Before Summit County Council members approved plans for a new probation app, they had several questions.
Would the app raise any Fourth Amendment concerns about illegal search and seizure? Would people on probation be awoken at 3 a.m. to check in? Would their whereabouts be monitored constantly?
“At the end of the day, it’s about accountability,” said Councilwoman Veronica Sims. “What are we going to use it for?”
Sims and other Council members raised these concerns during a Safety Committee meeting last week. Summit County court officials were able to provide them with some answers and pledged to gather more information by Monday when the full Council is expected to vote on the legislation.
Summit County Common Pleas Court wants to try out a probation app called Outreach Smartphone Monitoring (OSM). The app allows people on probation to check in by submitting a short video of themselves on their smartphones saying where they are. The Colorado-based OSM then verifies that the correct person checked in from the location they provided, using GPS coordinates, and shares this information with the court.
The Summit court would be the first in Ohio to pilot the OSM app, which has been used in 50 courts in 35 states. The court plans to use the app to monitor 1,000 of the 4,000 people currently on probation, targeting those considered a moderate risk of violating their probation terms.
The court is asking County Council for a budget adjustment that would allow up to $146,000 to be put toward the app in the next year.
The app has the support of Summit County Executive Ilene Shapiro and her staff who are looking for new ways to use technology to be more efficient and potentially save money in light of budget constraints.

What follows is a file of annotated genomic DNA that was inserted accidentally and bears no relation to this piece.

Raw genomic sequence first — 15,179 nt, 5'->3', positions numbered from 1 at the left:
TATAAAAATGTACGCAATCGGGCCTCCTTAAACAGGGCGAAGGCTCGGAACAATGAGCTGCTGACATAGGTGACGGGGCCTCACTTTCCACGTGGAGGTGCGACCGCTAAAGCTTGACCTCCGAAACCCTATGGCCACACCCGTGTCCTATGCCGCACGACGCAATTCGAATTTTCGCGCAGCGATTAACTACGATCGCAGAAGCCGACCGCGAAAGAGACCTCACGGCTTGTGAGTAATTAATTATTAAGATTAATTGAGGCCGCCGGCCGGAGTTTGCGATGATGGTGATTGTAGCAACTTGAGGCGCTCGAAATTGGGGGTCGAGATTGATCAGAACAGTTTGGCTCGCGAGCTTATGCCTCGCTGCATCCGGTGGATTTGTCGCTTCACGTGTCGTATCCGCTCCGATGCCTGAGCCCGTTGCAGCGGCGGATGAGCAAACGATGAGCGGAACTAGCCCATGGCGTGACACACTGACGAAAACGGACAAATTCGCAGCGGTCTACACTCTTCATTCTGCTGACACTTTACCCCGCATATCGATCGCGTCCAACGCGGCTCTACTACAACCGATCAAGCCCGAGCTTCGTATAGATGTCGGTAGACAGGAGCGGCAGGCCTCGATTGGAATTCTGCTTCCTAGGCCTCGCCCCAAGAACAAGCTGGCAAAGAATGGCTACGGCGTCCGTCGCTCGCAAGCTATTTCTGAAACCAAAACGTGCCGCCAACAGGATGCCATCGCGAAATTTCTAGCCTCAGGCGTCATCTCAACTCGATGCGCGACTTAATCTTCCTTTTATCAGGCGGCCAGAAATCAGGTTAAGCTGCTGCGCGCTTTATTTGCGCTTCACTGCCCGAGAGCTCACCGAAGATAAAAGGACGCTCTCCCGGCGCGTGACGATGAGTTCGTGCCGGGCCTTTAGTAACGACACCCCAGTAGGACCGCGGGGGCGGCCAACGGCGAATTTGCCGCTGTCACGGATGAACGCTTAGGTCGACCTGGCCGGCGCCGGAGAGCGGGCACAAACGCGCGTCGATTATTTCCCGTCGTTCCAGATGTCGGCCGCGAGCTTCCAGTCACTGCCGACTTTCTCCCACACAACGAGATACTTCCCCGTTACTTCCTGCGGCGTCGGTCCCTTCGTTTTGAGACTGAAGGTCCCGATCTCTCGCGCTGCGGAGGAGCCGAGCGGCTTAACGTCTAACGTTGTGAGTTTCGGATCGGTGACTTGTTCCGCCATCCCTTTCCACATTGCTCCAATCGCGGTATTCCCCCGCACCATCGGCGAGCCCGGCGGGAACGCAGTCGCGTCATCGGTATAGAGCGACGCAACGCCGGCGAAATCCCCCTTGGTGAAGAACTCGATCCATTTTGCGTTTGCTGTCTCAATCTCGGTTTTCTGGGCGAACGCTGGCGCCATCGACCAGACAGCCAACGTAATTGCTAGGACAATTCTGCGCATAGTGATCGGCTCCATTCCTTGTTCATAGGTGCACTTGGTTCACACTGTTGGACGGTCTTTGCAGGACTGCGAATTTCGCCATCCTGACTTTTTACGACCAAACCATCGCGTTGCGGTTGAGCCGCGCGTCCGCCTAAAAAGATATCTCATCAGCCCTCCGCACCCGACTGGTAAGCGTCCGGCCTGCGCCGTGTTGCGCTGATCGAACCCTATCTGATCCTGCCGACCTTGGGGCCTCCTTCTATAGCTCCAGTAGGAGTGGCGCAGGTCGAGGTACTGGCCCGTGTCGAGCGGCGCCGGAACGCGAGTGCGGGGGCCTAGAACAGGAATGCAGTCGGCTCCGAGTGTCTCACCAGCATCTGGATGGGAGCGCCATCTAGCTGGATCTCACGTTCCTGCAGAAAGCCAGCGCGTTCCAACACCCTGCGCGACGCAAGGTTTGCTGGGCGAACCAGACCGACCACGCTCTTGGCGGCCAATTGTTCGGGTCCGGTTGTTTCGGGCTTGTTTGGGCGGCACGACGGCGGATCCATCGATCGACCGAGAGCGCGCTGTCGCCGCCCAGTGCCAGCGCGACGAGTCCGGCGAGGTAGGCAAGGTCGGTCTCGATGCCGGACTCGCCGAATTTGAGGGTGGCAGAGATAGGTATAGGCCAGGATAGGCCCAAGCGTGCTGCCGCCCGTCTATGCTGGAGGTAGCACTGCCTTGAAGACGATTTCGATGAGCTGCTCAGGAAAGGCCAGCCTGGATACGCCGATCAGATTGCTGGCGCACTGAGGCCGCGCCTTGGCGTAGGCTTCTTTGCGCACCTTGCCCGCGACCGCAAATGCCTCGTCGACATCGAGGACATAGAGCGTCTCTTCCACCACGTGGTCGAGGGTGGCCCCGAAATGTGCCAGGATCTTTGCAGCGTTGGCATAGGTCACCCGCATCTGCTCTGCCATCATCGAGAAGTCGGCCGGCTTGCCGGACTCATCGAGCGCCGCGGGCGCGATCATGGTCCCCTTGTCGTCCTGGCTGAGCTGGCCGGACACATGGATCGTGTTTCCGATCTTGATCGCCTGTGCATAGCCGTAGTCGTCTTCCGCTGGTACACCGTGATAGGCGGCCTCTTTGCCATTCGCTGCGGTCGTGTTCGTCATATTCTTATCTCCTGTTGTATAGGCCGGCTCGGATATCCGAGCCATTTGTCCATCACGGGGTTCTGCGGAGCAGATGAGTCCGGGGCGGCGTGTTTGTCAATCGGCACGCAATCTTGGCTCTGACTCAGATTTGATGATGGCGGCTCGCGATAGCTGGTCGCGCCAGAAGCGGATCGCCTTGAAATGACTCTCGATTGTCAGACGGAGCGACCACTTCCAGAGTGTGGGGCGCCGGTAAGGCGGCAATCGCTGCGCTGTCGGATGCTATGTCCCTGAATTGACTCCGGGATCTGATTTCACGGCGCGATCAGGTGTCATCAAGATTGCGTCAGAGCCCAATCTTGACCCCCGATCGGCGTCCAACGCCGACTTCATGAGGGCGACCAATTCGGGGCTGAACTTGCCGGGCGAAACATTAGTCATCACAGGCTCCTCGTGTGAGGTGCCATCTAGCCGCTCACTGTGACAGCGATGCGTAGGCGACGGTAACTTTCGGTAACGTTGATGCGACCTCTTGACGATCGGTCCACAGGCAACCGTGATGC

Nelsen said the app could potentially be used down the road as an alternative to putting people in jail.
“This is kind of Step 1,” he said.
Before the committee meeting, county council members watched a presentation that provided them with information on the app.
Councilman Clair Dickinson asked how often people on probation would be required to check in with the app.
Susan Sweeney, the court’s assistant executive officer, said the frequency depends on their risk level and whether they’ve violated any probation terms. She said those considered a moderate risk who have been complying with their terms normally report once a month. She said the frequency wouldn’t change with the app.
Dickinson also wondered how often a probationer’s location would be monitored.
Sweeney said the person’s location would only be checked when he or she reports with the app. The app has the capability to provide more intense monitoring.
Dickinson asked if smartphones would be provided for those who don’t have them.
Brian Nelsen, Shapiro’s chief of staff, said the county is able to get smartphones under its cellular plan for 99 cents a month and these could be loaned to people on probation.
Sweeney, though, said most probationers already have smartphones.
Sims questioned whether having the app on a probationer’s personal phone could create any search-and-seizure issues, especially given how police often use information from cell phones in criminal cases.
“You still have a privacy expectation, even if you’re on community control,” she said, using another term for probation.
Sims added, “If you’re under house arrest, you don’t go buy the ankle bracelet.”
In response to a Beacon Journal question on this issue, Amy Corrigall Jones, the administrative judge in Summit County Common Pleas Court, said the app wouldn’t place people under additional scrutiny. She added, though, that police “can seek a search warrant for an individual’s phone under appropriate legal standards at any time.”
Jones, who plans to attend Monday’s County Council meeting to answer any other questions Council members have, pointed out the positive aspects of the app, such as being less disruptive for people on probation who work, are in school or take care of children. The judge said the court’s main goal is to decrease incarceration and provide “effective, modernized supervision.”
“Support and good faith efforts to rehabilitate individuals when appropriate is more effective than incarceration,” Jones said. “This app is a tool that we help us in this journey.”
Stephanie Warsmith can be reached at firstname.lastname@example.org, 330-996-3705 and on Twitter: @swarsmithabj.